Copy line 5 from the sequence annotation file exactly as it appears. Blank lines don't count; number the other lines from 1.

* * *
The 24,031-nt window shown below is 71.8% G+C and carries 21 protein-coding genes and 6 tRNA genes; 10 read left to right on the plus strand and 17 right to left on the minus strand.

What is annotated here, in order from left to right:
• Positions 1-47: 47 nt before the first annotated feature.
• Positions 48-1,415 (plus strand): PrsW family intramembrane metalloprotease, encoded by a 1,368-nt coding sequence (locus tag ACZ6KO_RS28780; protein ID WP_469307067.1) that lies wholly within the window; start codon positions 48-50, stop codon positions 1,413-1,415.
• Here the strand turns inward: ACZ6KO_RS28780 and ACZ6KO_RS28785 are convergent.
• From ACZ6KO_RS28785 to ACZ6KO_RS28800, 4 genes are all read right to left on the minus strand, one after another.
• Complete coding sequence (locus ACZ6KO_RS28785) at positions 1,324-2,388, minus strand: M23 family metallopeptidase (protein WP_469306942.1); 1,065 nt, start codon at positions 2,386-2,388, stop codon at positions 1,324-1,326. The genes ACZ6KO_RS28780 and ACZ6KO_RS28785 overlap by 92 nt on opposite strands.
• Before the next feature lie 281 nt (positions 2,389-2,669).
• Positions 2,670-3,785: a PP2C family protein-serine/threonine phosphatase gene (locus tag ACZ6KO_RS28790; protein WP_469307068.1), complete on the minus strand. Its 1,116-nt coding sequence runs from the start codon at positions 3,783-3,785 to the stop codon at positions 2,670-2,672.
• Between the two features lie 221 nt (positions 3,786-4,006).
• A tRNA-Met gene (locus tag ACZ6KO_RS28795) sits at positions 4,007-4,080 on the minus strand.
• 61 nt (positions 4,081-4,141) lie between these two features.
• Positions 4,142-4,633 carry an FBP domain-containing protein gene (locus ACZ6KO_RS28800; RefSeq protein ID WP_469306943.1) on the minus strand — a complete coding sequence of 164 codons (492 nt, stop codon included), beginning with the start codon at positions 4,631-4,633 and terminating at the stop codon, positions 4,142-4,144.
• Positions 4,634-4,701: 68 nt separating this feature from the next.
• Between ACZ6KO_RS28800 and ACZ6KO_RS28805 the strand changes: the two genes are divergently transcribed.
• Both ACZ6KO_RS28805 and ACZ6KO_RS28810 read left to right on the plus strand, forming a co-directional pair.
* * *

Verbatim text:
• Here the strand turns inward: ACZ6KO_RS28780 and ACZ6KO_RS28785 are convergent.